As I described in my post on conservatorship, any order involving a child custody issue in Texas will cover two issues: conservatorship and “possession and access.” Conservatorship deals with rights. The section on “possession and access” sets forth the schedule for when each parent has possession of the child. This is the part of the order that most people think of when they use the term “custody.”
The vast majority of orders will start the possession and access section by stating that possession shall be as agreed by the parties. This gives the parents the freedom to adjust the schedule to fit their needs and the needs of the child.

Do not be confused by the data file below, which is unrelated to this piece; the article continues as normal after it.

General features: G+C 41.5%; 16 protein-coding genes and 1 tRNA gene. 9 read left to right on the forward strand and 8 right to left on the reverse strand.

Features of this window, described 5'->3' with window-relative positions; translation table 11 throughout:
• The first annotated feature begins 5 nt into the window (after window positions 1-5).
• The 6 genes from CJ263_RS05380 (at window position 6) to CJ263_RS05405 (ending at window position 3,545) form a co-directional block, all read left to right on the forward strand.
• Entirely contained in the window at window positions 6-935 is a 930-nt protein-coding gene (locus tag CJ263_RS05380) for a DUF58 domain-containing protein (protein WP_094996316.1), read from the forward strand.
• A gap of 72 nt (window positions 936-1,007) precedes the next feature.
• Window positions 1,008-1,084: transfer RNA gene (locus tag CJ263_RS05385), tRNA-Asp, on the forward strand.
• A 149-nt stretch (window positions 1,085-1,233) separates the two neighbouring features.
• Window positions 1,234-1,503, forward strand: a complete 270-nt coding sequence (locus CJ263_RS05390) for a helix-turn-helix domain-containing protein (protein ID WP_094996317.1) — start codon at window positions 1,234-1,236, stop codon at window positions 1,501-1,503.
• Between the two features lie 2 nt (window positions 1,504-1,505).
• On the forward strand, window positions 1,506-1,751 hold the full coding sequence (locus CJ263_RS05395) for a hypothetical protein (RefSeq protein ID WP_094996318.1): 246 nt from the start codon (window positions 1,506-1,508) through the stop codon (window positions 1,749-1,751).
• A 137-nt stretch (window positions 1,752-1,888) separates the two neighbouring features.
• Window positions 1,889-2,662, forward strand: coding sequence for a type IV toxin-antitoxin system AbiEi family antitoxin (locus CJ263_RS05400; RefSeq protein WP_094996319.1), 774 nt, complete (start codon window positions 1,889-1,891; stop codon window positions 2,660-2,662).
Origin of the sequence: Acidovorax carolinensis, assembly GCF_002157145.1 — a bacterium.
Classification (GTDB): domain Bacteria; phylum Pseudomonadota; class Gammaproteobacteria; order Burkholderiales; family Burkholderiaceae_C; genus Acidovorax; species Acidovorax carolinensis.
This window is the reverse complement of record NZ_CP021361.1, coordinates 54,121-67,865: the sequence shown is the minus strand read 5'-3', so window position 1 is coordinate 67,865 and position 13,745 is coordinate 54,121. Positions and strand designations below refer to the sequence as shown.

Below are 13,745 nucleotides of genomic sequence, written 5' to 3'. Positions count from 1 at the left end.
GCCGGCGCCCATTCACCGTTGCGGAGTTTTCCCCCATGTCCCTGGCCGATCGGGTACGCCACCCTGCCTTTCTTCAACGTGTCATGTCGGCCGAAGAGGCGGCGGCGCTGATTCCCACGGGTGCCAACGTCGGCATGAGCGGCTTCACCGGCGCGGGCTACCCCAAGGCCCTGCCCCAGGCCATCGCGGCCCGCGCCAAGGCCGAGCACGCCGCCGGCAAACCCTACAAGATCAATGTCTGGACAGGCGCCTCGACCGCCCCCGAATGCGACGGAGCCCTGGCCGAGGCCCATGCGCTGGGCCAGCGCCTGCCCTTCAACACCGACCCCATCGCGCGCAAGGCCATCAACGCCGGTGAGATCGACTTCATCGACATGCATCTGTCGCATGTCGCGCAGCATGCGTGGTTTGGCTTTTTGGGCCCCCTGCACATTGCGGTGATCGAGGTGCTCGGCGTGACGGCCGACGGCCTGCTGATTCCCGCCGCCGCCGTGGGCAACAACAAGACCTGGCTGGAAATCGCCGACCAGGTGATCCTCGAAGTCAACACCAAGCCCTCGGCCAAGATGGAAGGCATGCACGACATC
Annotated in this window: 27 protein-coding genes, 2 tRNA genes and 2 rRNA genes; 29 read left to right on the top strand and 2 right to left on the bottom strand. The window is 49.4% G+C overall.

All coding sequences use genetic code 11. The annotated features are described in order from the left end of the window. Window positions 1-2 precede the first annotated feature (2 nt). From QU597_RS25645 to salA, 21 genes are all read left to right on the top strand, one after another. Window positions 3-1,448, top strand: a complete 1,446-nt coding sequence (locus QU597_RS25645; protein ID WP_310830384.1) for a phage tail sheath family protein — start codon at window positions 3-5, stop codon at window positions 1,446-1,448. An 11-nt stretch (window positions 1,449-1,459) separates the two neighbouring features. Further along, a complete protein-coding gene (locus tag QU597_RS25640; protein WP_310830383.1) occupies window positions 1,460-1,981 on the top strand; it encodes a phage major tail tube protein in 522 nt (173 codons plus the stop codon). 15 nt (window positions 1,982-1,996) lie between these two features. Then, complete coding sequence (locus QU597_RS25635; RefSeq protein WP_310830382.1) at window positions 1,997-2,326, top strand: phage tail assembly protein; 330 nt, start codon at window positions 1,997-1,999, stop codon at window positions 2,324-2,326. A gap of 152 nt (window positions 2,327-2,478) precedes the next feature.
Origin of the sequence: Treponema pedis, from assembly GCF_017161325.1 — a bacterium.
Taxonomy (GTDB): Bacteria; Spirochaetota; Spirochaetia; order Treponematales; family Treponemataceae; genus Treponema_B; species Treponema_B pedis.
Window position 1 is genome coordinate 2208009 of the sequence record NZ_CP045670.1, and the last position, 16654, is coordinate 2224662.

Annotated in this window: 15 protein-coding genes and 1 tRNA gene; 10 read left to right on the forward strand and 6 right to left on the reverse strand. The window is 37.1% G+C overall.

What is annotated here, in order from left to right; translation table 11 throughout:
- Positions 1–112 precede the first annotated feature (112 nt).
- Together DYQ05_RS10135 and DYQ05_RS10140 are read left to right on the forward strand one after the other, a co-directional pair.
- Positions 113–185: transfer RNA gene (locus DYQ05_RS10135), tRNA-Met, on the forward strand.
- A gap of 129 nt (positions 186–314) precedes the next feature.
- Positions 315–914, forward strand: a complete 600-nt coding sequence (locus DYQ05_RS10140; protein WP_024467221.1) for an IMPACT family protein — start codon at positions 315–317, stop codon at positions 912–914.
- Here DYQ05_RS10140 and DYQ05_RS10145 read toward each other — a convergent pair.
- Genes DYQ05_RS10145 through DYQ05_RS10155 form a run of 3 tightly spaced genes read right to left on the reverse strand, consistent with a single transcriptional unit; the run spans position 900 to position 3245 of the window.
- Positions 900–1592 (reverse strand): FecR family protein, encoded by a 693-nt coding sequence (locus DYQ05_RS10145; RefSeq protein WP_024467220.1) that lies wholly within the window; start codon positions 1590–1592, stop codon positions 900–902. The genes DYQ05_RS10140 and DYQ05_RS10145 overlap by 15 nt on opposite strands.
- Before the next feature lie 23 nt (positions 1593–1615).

The order will then go on to set forth a specific schedule for visitation that applies in the absence of an agreement. It could include a standard possession order, an expanded standard possession order, or some other customized order crafted for the specific family. In Dallas County and Collin County, you can generally create any reasonable schedule you want as long as the parents agree it is in the best interest of the child. If the case is not agreed and ends up with a trial, most judges will order either a standard possession order or an expanded standard possession order (assuming there is no family violence or other reason to restrict someone’s access to the child). Some people get along well and agree to deviate from the schedule on a regular basis, and others stick rigidly to the schedule.